Corn: December corn opened lower after failing to hold gains yesterday. The market slipped below Monday’s low late in the overnight and session and is testing key gap support at $3.88 to $3.92 3/4. This morning.
Soybeans: November soybeans probably need to limit losses today or market bears will say the rally is over and yesterday’s retreat marked the top as traders bought China trade deal rumors and now are selling the fact, with some question developing about the deal itself.
Wheat: The wheat market is following corn lower and plentiful global supplies available at lower price than U.S. export offers.
Cattle: Futures seen mixed waiting for more the cash market to show some strength this week. Lighter cash cattle trade last week resulted in an average price of $109.21, up roughly $2 from the week prior. The light nature of the sales could lead to trade earlier trade this week, especially on the Southern Plains. Packer profit margins have stabilized near $230 a head. Live and feeder cattle futures posted solid gains to start the week, with October live cattle trading at a modest premium to the cash market. November feeder futures are also just slightly above its respective cash index. Boxed beef prices strengthened on Monday, but movement was light at 82 loads.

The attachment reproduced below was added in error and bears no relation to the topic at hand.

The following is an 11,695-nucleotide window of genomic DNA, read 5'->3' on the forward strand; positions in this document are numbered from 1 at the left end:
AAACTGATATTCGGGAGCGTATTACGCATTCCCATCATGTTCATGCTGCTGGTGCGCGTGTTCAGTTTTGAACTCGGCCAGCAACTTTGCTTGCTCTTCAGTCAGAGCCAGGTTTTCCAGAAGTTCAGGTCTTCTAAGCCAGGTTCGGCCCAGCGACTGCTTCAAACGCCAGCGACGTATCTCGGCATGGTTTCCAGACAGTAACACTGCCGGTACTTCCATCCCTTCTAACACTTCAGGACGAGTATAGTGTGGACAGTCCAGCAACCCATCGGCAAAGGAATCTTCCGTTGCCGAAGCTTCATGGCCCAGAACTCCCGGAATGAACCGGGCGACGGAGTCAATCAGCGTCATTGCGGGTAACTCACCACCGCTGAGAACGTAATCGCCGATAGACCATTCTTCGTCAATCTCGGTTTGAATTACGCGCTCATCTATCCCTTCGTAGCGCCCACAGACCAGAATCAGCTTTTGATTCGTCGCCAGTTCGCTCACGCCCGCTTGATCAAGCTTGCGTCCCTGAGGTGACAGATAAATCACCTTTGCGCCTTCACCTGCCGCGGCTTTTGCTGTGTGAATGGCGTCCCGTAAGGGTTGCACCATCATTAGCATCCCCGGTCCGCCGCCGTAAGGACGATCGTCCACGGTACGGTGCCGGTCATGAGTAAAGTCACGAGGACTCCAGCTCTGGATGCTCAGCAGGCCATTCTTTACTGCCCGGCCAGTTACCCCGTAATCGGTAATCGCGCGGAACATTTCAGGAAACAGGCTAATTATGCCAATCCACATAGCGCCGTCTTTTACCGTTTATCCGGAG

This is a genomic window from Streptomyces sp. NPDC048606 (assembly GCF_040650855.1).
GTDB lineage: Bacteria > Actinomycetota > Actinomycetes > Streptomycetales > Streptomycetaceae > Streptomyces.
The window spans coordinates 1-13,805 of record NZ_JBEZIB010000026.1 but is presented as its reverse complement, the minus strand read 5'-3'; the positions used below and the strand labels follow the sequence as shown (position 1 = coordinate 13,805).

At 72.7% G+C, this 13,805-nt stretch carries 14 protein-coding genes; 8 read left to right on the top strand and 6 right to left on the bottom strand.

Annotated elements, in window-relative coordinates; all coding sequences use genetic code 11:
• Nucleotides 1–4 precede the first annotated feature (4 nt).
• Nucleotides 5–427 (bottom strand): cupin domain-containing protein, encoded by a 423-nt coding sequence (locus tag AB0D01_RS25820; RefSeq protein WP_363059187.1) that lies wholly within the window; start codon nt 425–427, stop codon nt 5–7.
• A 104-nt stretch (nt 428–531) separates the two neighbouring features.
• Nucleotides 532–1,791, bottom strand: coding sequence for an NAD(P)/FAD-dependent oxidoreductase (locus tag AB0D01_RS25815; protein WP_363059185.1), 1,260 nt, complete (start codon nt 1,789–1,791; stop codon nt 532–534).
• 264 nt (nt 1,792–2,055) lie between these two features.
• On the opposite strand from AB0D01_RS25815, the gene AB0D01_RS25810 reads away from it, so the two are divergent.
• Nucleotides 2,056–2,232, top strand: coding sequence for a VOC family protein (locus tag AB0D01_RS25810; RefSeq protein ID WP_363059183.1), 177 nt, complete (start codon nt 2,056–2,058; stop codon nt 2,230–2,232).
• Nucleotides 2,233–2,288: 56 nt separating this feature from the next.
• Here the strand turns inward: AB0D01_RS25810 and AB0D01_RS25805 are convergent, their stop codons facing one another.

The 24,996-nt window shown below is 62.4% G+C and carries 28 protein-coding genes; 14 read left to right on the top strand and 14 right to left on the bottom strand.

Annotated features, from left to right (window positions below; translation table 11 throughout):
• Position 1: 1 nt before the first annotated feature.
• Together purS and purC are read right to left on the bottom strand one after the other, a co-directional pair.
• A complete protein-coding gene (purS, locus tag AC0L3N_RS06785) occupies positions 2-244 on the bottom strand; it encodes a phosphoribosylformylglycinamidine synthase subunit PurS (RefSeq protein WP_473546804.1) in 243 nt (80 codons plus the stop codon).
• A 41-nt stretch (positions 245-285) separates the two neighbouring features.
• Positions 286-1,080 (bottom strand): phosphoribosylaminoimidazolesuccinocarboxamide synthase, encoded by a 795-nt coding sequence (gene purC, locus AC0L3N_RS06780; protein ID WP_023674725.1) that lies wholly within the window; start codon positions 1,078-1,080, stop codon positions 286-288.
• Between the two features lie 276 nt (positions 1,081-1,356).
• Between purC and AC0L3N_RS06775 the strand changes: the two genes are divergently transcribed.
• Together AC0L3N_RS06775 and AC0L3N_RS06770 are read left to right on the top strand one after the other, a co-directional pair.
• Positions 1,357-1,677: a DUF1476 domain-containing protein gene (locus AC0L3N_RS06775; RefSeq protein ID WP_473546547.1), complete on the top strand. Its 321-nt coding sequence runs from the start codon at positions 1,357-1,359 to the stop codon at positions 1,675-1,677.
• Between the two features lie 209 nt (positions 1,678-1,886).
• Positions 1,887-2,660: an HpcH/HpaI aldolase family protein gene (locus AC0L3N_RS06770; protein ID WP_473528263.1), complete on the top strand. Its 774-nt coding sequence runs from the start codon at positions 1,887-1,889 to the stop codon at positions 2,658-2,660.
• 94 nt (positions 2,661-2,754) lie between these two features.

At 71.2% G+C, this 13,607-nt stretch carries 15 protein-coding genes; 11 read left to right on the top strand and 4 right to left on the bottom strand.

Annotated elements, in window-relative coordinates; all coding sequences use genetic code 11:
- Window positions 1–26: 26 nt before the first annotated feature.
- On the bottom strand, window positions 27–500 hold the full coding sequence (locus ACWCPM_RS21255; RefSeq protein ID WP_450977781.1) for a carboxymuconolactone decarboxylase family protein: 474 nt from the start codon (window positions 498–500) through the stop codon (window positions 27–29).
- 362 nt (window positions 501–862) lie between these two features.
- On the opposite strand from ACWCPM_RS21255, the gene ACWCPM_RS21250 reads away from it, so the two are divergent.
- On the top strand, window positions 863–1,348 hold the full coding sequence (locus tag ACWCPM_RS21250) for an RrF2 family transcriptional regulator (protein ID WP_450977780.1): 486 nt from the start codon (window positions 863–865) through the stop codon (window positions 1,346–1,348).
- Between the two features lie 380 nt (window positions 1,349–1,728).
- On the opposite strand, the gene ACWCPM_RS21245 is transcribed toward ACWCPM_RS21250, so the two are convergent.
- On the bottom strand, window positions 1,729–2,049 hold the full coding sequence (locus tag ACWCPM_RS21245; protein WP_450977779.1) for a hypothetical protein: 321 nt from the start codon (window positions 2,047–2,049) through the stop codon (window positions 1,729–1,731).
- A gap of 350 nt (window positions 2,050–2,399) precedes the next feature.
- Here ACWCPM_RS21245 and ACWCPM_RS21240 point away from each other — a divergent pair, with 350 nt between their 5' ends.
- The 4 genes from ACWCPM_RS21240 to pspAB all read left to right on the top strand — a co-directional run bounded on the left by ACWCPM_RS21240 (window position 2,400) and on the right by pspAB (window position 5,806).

Hogs: The market’s failure to hold continue higher after the China trade deal announcement late Friday suggest the premium already offered in the hog futures fully reflects the China buying. Still, retail pork prices surged 84% from year-ago in the week ending Oct. 2 amid a devastating outbreak of African swine fever, according to ag ministry data. Prices actually moderated to some degree in the weeks leading up to this month’s National Day holiday, but the price rally is expected to accelerate going forward. “Every week it’s a new record, notes Jim Huang, chief executive of the consultancy China-America Commodity Data Analytics.